Admittingly, however, I love the grapes in winter (not that I’ll be here – ha!) with their cinnamon colored bark and deep, dark berries (if uneaten) drying on the vine. Plus when they flower the whole porch smells like fresh grape juice, kind of a nice feature. Forgiven.

Did I know that Trumpet Vine suckers before I planted it to grow along the rustic arbor? I am not sure but I am not one afraid to make mistakes, obviously. I am sure I would have planted it anyway because I find it so tropical and lush for such a cold, harsh climate. It seems almost a miracle. It is suckering of course, up through the garlic, the raised beds, and on. I still have the dream of it becoming an aged, living arbor kind of magic form in the garden. UntitledUntitledI may even lose my garage to Clematis Virginiana and Hops, if I believe half of what I see. The Clematis actually toppled earlier in the season but she is still loaded with blooms. I have to think metal support soon. Untitled

I still have grand plans for my favorite contractor to build a pergola across the garage above the door to support the Hops. Right now it is growing on parachute line strung up to the roof of the garage. The Hops is also loaded with blooms. Untitled



All these vines and this vertical stairway to heaven transport me. I often have visitors to my garden exclaim that it feels like we’re not even in the village – a very welcome compliment! It’s this surround sound of vine and bird that lose you in my garden. I can’t imagine not growing these lush ladders full of life.

Losin’ you would end my life you see, ’cause you mean that much to me … I heard it through the Grapevine.



What’s Blooming: Summer Nights

A little late to the game but it’s July and peak bloom season for most everyone in the Northeast, but I would say my garden peaks in Autumn with Joe (Pye) and Susan (Black-eyed) getting it on. They are showing signs of love, but here’s what’s blooming right now in the Violet Fern Garden during Garden Blogger’s Bloom Days hosted by Carol at May Dreams Gardens.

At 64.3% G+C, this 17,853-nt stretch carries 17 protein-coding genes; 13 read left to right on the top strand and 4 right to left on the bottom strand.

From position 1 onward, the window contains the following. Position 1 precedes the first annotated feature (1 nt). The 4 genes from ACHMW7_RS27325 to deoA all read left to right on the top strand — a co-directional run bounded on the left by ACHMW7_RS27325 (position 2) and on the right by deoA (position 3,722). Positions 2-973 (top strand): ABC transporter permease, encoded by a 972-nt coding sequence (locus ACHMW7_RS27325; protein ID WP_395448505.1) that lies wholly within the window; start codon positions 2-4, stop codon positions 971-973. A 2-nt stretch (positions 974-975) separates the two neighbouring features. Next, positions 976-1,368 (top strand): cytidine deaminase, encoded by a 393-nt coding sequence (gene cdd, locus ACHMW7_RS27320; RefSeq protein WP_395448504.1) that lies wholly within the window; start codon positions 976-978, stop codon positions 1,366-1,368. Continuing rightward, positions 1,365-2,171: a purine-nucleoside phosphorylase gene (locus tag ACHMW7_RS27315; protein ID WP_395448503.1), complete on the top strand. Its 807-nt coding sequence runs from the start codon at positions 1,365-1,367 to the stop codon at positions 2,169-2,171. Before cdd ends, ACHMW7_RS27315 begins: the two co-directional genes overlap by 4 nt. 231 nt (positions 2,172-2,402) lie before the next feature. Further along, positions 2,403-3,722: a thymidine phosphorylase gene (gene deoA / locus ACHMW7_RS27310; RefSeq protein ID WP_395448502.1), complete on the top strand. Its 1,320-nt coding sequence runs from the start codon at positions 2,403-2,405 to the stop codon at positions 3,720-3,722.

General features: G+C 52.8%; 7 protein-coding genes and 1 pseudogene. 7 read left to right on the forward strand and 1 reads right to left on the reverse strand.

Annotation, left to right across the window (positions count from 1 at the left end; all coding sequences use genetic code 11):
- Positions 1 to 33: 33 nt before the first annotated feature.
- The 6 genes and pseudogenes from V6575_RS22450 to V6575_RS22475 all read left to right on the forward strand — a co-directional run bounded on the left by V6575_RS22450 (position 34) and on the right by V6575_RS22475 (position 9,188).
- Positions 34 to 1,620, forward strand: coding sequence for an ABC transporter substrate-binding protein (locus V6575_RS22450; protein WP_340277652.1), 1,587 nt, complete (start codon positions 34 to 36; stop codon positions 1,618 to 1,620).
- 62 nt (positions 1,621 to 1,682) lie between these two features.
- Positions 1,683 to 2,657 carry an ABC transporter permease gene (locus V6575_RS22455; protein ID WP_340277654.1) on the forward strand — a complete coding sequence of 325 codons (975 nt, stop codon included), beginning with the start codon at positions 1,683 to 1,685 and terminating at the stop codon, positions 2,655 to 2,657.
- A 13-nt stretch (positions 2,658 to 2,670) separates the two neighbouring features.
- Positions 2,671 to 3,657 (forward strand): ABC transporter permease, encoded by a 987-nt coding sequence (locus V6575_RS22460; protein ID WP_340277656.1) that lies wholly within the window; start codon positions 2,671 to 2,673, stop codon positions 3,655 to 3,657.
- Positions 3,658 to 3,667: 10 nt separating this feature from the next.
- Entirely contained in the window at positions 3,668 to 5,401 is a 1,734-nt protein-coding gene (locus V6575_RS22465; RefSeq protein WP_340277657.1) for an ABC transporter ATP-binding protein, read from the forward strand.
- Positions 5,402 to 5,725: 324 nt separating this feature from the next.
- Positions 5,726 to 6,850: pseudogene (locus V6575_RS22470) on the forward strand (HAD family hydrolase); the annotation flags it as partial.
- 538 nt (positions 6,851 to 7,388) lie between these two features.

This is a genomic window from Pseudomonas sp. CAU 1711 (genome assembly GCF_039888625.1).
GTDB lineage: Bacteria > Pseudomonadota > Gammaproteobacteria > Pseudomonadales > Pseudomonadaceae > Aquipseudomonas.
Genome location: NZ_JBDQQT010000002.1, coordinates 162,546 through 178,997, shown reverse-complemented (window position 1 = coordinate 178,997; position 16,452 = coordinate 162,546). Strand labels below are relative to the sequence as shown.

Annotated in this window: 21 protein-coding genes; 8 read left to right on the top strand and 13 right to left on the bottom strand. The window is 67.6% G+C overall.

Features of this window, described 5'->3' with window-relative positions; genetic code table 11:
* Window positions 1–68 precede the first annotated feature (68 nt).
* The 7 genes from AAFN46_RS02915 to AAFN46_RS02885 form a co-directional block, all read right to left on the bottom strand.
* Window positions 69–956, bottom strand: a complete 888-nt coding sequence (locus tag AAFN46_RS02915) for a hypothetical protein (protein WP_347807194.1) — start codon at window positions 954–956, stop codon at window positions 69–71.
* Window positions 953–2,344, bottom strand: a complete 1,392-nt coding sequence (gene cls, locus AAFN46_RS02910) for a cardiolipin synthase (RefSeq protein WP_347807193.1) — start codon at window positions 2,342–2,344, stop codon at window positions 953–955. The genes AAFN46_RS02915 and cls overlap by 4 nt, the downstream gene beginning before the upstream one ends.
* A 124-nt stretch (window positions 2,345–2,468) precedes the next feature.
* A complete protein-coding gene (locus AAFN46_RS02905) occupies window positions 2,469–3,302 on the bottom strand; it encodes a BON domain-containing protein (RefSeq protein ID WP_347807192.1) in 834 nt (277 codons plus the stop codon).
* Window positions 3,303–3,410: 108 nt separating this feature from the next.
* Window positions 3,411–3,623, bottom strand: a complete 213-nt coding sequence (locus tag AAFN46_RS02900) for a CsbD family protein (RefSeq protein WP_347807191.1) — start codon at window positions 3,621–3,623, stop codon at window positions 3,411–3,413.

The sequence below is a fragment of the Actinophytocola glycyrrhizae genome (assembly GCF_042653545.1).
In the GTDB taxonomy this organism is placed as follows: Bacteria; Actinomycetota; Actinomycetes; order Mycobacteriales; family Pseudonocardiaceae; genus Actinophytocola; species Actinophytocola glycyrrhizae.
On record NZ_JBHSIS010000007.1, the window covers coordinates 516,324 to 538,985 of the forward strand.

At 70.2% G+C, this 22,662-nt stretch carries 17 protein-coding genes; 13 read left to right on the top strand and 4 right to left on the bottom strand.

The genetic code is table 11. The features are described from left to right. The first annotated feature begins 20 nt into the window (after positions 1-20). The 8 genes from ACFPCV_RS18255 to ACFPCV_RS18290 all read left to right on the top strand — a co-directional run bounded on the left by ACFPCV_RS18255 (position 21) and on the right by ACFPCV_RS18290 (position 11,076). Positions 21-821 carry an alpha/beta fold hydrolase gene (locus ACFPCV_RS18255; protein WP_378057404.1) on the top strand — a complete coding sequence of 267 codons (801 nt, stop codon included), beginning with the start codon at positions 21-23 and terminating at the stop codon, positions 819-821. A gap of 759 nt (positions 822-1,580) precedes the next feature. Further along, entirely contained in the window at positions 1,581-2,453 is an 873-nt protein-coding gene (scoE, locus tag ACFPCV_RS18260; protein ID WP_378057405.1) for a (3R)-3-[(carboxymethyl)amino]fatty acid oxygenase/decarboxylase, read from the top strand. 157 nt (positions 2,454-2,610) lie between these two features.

A rare look from above on the Bird & Butterfly and Woodland Gardens. As you can see, I have a jungle on my hands.

Stepping a little over to the right and you can see the swell of grass path where I plan to put in a small pond. You can also catch a glimpse of the Potager just beyond the garage/workshop.

Every now and then I try to stand back from the flower close-ups so you get a better feel for the jungle, ah hem, I mean garden. Summer Nights have seeded themselves prolifically in the Bird & Butterfly and Nice Driveway gardens. I under appreciate this plant. It is beautiful with dark burgundy stems and that yellow that sometimes flushes orange from the center “cones” that go through various stages of forms from tightly woven dark burgundy to puffy orange polka dots. The bees seem to love it in every stage. That is the yellow you see in the above shots (taken from the roof of my back porch). The White is Shasta Daisy, the red Bee Balm.

 A Rudbeckia Maxima, Giant Cone snuck in here!

Summer Nights along the Nice Driveway along with Arborvitae, Ninebark, and Cranberry Viburnum and just a glimpse of Bee Balm.

Bee Balm is also in its glory. I have a red in the Bird & Butterfly Garden and also along the Nice Driveway. Untitled Untitled

I have a pink variety of Bee Balm out front mixed with Purple Cones and Verbascum right now.  Much is happening out front but I don’t go there often, preferring the privacy in our back garden. I love Sea Holly now blooming and think I will try to incorporate a larger variety in the Bird & Butterfly garden.